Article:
That’s not what we see. Life, to our knowledge, has only arisen once in the billions of years that earth has offered prime conditions for it to do so. For that matter, scientists trying to jump-start life have been working for decades to create ideal conditions for molecules to self-replicate, thus creating new life in a lab. The fact that even experts on the origins of life can’t recreate it when they’re trying to suggests that, in all likelihood, life does not spontaneously emerge on any planet capable of supporting it. It suggests the opposite: that the emergence of life is so unlikely that, apart from a single exception, it never happened at all.
¶ Remove the assumption that life is everywhere throughout the universe, and the whole house of cards collapses. Gone are the alien civilizations, and with them the “billions of computers and set-top boxes” that might convincingly replicate reality. Two of Bostrom’s three scenarios deflate; advanced civilizations have no “strong aversion” to simulating primitive worlds, nor are they destroyed before they achieve the capability of doing so — they just simply never were. We might develop the ability to create convincing simulations ourselves, some day, but for us to assume that we already have, and we’re looking at it, is just another tautology, and believing it relies on faith, not evidence.
Why should we assume there is life anywhere but earth anyway? All we know of life first-hand is that it emerged only once, evolved and diversified, slowly at first, then more rapidly We know life surmounted seemingly insurmountable obstacles on its journey from a strand of self-replicating protein to complex, sentient life — the shift from single-celled prokaryotes to slightly more complex but still single-celled eukaryotic organisms took more than 3 billion years. That it happened only once during an inestimably huge number of generations suggests that it’s improbable to the point of virtual impossibility.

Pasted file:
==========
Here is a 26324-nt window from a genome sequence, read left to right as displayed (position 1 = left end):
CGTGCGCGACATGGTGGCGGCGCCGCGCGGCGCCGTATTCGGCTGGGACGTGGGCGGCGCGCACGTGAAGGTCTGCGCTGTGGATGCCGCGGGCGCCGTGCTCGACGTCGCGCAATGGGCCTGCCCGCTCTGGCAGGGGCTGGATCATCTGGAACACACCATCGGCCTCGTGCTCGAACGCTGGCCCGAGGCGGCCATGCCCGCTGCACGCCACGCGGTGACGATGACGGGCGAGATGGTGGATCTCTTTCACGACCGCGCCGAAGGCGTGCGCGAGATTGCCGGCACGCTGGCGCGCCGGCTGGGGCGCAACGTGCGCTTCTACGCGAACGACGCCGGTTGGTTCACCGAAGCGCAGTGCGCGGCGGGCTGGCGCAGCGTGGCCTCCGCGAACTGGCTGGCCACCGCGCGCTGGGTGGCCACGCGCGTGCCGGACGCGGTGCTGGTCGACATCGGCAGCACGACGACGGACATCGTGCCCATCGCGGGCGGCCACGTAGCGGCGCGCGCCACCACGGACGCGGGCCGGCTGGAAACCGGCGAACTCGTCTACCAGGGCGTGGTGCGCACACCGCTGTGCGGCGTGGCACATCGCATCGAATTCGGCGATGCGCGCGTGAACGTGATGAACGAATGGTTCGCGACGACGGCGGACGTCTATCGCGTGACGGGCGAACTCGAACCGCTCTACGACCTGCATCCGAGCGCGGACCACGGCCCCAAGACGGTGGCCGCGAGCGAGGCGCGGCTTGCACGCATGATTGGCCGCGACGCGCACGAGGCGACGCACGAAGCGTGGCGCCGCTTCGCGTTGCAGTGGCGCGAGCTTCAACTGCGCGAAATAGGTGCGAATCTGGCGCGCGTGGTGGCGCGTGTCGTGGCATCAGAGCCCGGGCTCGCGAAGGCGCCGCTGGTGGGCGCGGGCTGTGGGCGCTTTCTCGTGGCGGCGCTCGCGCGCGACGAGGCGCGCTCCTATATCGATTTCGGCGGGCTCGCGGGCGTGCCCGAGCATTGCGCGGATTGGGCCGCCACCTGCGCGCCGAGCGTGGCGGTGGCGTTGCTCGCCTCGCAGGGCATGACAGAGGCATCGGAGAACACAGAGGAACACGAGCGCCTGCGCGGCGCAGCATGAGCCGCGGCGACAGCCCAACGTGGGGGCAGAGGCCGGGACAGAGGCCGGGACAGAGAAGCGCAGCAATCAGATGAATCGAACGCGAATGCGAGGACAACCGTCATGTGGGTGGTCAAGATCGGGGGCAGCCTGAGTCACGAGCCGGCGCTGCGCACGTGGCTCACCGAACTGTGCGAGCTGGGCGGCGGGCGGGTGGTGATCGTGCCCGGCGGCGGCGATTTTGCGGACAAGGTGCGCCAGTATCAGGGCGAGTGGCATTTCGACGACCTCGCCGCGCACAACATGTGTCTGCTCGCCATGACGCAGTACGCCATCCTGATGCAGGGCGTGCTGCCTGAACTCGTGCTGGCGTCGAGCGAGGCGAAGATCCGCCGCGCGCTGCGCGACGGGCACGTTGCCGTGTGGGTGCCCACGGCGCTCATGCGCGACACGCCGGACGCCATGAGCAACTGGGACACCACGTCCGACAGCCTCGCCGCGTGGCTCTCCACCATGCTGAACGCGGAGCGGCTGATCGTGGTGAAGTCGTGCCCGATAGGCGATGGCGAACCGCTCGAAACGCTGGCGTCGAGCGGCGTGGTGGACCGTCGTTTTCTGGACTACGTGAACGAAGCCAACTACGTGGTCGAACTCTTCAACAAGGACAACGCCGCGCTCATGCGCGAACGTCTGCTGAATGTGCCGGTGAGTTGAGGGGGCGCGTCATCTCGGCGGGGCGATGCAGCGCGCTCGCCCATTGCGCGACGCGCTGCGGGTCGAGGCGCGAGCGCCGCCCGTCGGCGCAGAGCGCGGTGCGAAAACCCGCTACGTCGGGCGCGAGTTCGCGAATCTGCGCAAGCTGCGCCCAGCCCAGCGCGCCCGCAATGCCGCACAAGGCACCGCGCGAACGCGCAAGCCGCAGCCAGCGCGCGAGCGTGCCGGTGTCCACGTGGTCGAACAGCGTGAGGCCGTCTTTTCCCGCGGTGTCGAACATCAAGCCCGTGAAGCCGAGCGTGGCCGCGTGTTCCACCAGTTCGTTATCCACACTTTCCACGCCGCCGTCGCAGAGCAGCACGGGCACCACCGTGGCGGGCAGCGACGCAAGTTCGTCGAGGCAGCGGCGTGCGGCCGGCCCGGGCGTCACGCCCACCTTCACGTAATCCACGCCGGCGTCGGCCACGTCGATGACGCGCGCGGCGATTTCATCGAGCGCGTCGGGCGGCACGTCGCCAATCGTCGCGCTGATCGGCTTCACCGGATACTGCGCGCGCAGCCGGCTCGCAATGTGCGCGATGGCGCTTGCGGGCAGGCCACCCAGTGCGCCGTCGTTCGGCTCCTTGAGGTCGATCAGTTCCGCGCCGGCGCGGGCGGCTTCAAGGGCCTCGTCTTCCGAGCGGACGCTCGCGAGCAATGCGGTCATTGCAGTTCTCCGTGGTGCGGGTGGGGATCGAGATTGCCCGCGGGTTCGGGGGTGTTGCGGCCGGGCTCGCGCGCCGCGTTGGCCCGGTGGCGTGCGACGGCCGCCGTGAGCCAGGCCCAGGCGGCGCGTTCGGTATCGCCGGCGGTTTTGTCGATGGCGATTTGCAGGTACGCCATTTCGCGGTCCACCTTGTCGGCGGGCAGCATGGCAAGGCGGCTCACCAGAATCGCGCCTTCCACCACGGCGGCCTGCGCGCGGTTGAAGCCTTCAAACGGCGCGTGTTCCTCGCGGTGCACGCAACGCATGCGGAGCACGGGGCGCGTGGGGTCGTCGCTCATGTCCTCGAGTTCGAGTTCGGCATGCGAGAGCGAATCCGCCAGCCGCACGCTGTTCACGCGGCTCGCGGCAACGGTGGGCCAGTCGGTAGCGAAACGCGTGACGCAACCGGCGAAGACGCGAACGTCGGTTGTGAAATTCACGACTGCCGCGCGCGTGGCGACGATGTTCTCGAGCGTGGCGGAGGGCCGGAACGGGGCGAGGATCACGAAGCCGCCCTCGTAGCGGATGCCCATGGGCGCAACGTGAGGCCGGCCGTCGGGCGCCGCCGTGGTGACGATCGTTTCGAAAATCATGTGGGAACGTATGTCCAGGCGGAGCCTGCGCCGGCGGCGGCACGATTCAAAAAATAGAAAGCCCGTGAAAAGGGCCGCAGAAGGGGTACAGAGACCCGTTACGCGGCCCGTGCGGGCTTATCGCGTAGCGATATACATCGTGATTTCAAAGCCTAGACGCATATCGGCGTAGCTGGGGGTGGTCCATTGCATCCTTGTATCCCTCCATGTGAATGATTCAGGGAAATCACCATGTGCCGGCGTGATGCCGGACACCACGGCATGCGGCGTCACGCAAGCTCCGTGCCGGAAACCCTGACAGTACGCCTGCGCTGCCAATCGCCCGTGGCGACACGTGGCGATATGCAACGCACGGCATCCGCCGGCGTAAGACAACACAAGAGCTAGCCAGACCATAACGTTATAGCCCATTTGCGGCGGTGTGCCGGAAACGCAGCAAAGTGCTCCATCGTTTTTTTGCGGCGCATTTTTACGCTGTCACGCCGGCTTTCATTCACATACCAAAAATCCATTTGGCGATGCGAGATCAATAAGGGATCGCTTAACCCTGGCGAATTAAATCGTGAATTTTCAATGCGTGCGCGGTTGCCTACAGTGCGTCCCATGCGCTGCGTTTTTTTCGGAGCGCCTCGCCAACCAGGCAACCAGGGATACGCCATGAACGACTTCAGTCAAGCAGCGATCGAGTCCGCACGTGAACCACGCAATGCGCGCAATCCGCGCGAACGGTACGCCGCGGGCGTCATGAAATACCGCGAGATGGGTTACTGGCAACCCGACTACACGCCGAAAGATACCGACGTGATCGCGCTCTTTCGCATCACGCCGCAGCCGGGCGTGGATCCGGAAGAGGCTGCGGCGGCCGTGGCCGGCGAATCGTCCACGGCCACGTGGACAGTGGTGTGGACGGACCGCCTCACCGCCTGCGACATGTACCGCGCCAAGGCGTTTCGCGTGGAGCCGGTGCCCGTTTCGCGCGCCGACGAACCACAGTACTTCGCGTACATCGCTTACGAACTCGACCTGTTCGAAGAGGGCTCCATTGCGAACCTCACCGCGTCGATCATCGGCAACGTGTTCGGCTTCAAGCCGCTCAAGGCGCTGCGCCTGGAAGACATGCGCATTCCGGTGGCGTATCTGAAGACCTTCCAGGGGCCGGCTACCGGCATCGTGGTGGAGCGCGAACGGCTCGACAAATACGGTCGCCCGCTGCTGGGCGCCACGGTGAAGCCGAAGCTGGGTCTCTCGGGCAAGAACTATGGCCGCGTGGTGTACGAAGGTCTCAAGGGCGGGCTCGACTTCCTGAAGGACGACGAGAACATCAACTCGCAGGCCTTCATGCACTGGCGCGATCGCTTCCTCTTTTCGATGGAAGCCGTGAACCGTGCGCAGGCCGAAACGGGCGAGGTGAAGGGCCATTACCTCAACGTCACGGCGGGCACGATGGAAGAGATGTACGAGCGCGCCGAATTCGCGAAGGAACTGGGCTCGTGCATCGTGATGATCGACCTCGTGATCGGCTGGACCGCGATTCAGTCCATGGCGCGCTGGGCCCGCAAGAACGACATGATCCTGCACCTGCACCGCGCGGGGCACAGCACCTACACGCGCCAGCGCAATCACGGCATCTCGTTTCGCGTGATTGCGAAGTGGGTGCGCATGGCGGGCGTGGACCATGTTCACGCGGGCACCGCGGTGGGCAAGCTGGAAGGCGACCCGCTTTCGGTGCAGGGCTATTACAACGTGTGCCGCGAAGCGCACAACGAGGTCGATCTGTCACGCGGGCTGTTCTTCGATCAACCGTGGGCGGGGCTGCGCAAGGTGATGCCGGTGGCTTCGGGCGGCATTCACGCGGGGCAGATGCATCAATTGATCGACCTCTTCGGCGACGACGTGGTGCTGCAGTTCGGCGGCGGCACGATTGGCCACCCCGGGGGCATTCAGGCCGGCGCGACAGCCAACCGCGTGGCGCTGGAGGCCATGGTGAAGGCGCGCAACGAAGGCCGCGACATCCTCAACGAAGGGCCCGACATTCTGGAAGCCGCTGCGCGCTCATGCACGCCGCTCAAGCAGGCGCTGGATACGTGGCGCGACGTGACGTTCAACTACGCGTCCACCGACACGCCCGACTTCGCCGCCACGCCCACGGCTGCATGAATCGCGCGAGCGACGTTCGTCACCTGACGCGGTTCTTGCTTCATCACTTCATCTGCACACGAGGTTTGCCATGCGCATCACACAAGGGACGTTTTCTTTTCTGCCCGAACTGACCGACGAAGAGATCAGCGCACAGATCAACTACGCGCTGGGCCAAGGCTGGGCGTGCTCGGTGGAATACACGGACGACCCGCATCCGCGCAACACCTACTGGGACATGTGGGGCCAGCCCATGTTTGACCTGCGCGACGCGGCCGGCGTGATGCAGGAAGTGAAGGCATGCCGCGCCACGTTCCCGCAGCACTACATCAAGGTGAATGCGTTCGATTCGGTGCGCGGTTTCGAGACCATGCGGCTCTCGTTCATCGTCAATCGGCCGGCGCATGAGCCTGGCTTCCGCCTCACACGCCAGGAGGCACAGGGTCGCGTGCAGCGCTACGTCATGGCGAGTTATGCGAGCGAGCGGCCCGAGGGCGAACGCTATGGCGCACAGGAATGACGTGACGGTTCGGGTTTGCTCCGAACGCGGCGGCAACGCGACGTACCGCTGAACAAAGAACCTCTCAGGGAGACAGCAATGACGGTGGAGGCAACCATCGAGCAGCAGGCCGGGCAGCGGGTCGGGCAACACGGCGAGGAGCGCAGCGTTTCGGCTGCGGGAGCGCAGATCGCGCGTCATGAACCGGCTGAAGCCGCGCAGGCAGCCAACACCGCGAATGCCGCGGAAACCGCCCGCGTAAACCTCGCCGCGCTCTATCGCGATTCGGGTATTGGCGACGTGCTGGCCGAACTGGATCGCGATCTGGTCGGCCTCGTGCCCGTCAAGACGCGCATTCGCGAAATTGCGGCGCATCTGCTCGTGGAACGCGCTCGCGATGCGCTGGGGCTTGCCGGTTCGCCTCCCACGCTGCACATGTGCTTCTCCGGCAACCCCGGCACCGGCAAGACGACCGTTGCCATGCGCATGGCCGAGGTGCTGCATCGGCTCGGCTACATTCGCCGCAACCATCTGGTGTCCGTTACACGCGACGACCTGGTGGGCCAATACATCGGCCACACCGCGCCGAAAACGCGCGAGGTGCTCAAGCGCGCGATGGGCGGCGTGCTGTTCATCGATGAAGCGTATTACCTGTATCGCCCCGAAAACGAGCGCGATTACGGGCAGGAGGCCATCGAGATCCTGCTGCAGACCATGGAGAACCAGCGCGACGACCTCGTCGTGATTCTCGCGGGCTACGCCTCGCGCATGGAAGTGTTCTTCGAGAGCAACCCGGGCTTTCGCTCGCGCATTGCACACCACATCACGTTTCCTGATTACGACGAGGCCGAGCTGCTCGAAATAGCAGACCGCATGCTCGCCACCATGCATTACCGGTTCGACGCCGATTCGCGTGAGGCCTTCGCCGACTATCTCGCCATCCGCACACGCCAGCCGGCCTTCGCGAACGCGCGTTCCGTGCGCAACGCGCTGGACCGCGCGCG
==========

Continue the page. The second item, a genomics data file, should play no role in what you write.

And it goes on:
Can we know whether what we are experiencing is a simulation or “base reality”? Is Simulation Theory falsifiable, or is it ever-retreating in the face of science? The philosopher G. E. Moore, speaking in the middle of the last century, would only laugh at the question; asked to prove that reality was really real and not just a dream, he replied,
Of course empirical propositions are not certain the way that a priori propositions are. Of course they can be denied without self-contradiction. If this were not so, they would not be empirical propositions. But it does not follow from this that they cannot properly be said to be certain in any sense at all. It does not follow that they cannot be known for certain to be true. Do you mean to tell me that you do not know that you are awake and reading this? Do you mean to tell me that I do not know that I have a pen in my hand? How improper that would be, what a misuse of English, to say that it was not certain that I had a sheet of paper in front of me, but only highly probable. How absurd it would be to say, ‘Perhaps this is not a pen. I believe that it is, but I do not know it.’
Moore’s point was that we don’t have to prove something beyond any question in order to know it’s true, and to put such a high burden of proof on the reality very clearly before us calls into question literally everything. At some point, these lines of questioning cease to be meaningful. Simulation Theory is an interesting thought experiment, but one that can ultimately tell us nothing about the reality we live in.